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Irontruth's page

6,385 posts (6,388 including aliases). No reviews. 1 list. No wishlists. 3 aliases.


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I had a wonderful time.

I spent most of my time at Games on Demand, which is just a stellar room. GM's volunteer to run games in either 2 or 4 hour slots. Every even numbered hour, there's a lottery for players who want to play games and they get to pick from those available in that slot. It's such a wonderful environment.

For one, the organizers do a great job of being inclusive and making sure the atmosphere and environment is inclusive as well. I've never had to kick someone out of one of my games, but as a GM I feel empowered to do it if that person is being disruptive.

There's a great selection of indie games. Each GM brings with them the games that they love (or are excited about at that time). Fiasco, Apocalypse World (and many, many, many games based on it), Mythender, various LARPS, a few game playtests, Fall of Magic and dozens more were all played. Even some Feng Shui 2, AD&D and D&D 5E (though these are definitely not focuses of the room).

I got to run 4 games and play in 3 more, plus the evening of games with other volunteers was tons of fun. We played Ghost Court, a LARP that's basically People's Court... but with the addition of ghosts.

I went to eat at St. Elmo's. I love St. Elmo's. I set aside a large portion of money so I can eat there and have whatever I want. Their shrimp cocktail is so wonderful, I had to go back and get another one on a different day. My steak was one of the 5 best steaks I've ever had. The level of service and the mood there is something I love and it's a near holy experience for me.

I had a bevy of wonderful interactions with people I had never met before. It wasn't 100% positive like last year, but my % of positive to negative was still exceptionally high. I also had some lull's in action that I couldn't find something to do, but otherwise it was excellent.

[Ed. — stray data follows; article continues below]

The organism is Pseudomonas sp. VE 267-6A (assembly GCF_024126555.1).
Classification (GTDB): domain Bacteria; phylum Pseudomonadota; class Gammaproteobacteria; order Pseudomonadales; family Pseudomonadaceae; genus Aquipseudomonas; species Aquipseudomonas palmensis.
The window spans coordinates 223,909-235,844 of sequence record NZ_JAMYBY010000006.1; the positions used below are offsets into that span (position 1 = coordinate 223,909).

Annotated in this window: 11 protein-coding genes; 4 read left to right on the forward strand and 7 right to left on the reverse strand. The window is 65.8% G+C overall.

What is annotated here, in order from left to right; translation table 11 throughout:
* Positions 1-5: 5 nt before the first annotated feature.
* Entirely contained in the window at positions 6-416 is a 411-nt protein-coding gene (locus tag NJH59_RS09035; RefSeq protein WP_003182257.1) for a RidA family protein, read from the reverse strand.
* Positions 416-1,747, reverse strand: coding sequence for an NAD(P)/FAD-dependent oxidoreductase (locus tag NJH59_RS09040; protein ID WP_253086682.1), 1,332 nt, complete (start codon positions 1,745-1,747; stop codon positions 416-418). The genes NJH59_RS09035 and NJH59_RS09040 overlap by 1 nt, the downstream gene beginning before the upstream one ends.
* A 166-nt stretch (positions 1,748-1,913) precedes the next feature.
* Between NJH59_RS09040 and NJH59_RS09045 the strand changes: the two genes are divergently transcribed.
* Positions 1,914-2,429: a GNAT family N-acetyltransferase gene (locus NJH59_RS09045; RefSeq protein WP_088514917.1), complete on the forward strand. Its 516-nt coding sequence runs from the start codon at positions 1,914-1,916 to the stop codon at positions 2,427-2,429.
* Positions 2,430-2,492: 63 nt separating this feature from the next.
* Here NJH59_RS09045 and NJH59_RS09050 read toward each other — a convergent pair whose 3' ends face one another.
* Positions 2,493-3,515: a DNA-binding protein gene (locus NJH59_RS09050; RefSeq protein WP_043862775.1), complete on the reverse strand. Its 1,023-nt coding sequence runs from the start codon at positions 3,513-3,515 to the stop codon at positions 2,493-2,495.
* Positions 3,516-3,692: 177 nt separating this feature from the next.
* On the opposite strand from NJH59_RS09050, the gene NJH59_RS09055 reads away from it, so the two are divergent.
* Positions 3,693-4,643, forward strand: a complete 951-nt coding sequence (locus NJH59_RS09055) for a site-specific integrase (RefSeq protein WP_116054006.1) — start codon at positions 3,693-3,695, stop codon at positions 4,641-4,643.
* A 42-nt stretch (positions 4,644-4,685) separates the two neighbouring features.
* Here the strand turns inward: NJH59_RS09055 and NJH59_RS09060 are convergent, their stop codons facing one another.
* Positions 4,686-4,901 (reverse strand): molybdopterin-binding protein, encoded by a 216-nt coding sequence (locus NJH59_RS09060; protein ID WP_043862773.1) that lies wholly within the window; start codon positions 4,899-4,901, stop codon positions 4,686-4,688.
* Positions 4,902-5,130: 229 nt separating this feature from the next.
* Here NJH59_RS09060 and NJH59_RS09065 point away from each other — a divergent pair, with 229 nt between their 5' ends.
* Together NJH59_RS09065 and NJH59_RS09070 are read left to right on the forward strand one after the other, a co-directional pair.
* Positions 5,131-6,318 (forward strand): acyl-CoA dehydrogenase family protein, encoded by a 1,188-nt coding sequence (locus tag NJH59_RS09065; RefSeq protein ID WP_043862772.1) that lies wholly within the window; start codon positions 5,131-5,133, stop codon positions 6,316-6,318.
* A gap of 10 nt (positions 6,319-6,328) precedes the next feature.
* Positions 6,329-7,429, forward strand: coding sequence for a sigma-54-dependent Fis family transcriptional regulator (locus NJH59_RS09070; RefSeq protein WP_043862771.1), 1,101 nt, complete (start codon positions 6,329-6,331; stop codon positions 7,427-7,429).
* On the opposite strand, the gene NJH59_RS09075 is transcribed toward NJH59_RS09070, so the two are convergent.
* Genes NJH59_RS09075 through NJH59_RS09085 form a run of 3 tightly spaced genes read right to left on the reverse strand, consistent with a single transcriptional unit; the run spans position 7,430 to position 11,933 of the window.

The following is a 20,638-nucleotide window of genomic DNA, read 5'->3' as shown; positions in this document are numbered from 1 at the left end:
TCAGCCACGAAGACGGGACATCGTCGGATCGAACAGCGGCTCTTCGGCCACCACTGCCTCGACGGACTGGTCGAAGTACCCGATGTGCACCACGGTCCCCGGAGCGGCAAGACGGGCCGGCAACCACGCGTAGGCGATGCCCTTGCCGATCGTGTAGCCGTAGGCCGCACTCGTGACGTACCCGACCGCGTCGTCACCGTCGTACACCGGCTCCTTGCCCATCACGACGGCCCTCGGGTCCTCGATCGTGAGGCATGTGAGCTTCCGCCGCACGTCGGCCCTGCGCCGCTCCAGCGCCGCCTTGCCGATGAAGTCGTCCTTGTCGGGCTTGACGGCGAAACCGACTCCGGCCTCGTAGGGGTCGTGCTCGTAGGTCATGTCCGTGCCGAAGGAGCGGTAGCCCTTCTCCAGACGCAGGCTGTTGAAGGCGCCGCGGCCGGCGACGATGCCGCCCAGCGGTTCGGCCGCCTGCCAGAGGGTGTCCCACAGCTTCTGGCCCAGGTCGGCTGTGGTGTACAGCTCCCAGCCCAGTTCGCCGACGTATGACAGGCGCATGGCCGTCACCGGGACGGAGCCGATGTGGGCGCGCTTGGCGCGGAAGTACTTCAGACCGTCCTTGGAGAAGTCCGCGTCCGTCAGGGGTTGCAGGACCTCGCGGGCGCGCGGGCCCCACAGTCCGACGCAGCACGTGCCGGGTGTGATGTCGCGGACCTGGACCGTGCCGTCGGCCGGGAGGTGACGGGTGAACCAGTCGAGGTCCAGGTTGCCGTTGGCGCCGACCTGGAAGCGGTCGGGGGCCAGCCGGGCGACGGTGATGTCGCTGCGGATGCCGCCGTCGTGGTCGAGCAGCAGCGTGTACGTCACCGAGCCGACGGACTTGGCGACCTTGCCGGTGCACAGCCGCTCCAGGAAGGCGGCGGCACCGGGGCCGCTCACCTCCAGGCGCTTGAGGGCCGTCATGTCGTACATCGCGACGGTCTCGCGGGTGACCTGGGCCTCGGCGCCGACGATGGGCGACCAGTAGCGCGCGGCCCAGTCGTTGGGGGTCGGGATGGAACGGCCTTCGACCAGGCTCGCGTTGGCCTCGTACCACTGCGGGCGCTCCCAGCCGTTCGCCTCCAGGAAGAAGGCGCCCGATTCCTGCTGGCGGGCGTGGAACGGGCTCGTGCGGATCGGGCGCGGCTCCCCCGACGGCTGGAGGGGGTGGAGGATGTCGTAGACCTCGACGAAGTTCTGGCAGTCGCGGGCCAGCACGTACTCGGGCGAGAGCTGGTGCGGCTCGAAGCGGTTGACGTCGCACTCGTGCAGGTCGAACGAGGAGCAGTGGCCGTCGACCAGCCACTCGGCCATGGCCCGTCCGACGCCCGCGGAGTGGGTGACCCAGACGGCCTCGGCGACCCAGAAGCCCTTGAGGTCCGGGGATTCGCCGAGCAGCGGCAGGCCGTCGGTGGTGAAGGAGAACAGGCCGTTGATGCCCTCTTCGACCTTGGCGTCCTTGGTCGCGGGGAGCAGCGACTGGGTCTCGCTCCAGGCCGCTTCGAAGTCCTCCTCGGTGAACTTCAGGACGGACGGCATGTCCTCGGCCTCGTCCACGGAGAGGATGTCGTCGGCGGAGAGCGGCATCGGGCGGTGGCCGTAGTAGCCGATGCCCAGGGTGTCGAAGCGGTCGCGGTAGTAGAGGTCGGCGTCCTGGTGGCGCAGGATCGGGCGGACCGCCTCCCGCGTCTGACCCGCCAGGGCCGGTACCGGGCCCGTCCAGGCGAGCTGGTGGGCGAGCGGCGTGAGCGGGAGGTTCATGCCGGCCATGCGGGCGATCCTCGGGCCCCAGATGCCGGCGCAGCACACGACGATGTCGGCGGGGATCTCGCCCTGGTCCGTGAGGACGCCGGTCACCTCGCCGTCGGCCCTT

Comrade Anklebiter wrote:


Anyway, as I said above, it doesn't make much difference to me if it's a question of personal venality or realpolitik. Personally, I think it's more about networking, access-peddling and influencing policy ("She's great at making deals!" I believe is one of the constant refrains of her supporters).*

Nothing out of line with that, right? Must take some squinting to see something wrong in all that mess. As I had occasion to mention regarding the Wall Street speeches, I don't think she's any more monstrous than your average power-hungry capitalist stooge, just more successful. And, I guess, if you're a supporter of international capitalism, as most of you are, or supporters of American imperialism, no matter how begruding or reluctantly, as most of you are, you probably don't see anything wrong with hobnobbing with union-busters and facilitating deals between the captains of western capitalism and blood-soaked feudal monarchies and dictatorships.

I mean, even Carter did it, right? That's the way the system works.

And then Dicey wonders why I don't vote.

----
*Although I have seen articles about the Foundation taking care of Clinton friends and...

I do support international capitalism. Not unregulated and unrestricted, but increased trade has reduced wars between strong trading partners. Until the Ukraine/Russia conflict, no two countries with a McDonald's had ever gone to war with each other. This isn't to say that McDonald's is specifically powerful or important, but that as a benchmark, it tends to show when a country enters the global market and begins to access a few of the goods and services available to Western middle-class markets.

I don't think that capitalism is good for all things, roads, health care, utilities, public safety, education are just a few examples of things that need to be provided to everyone and so can't be subject to the whims of capitalism. I even want to include journalism, but I don't think having the government control news outlets is the solution to our woes in that area.